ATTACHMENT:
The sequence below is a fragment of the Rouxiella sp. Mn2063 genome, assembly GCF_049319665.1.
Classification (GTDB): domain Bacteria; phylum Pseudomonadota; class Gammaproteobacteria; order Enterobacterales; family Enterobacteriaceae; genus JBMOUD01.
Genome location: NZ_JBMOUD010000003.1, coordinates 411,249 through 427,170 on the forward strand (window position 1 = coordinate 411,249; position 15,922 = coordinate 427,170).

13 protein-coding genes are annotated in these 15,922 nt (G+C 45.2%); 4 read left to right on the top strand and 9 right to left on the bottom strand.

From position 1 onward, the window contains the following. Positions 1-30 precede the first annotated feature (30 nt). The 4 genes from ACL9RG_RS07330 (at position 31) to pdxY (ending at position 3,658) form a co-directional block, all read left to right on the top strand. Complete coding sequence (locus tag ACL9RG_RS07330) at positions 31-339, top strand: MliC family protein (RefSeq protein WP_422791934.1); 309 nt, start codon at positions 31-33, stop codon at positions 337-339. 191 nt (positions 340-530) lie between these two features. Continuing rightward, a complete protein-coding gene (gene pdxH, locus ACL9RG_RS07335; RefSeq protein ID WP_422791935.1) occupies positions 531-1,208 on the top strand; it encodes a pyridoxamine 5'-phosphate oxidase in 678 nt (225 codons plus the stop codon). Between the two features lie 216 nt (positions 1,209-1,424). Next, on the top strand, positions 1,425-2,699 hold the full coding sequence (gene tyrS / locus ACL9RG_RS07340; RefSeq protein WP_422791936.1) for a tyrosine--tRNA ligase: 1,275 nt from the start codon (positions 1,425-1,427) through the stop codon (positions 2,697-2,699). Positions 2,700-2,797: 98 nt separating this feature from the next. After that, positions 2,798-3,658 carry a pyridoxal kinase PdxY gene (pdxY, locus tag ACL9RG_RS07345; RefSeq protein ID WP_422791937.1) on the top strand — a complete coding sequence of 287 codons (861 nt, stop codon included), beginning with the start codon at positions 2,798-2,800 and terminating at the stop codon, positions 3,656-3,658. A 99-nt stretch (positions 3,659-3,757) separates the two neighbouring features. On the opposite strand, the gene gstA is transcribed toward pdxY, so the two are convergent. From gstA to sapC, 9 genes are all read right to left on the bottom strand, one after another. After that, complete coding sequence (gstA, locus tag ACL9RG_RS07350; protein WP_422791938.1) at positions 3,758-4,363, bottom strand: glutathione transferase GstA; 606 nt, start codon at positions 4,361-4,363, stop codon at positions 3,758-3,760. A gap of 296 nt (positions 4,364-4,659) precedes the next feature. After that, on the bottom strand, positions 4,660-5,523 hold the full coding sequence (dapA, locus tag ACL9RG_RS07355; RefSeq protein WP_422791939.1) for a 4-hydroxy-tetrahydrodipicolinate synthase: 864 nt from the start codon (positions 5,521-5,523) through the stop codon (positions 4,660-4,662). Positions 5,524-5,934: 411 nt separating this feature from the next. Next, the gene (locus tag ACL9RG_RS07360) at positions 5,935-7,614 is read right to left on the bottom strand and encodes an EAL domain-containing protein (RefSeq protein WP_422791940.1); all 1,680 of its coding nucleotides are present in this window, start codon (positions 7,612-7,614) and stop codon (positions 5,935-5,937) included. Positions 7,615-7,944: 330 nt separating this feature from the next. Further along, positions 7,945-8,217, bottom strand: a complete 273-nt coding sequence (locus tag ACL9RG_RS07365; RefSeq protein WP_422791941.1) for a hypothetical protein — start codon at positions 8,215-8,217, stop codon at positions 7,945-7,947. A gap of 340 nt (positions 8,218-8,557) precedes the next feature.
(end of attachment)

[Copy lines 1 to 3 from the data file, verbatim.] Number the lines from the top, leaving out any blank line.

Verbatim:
The sequence below is a fragment of the Rouxiella sp. Mn2063 genome, assembly GCF_049319665.1.
Classification (GTDB): domain Bacteria; phylum Pseudomonadota; class Gammaproteobacteria; order Enterobacterales; family Enterobacteriaceae; genus JBMOUD01.
Genome location: NZ_JBMOUD010000003.1, coordinates 411,249 through 427,170 on the forward strand (window position 1 = coordinate 411,249; position 15,922 = coordinate 427,170).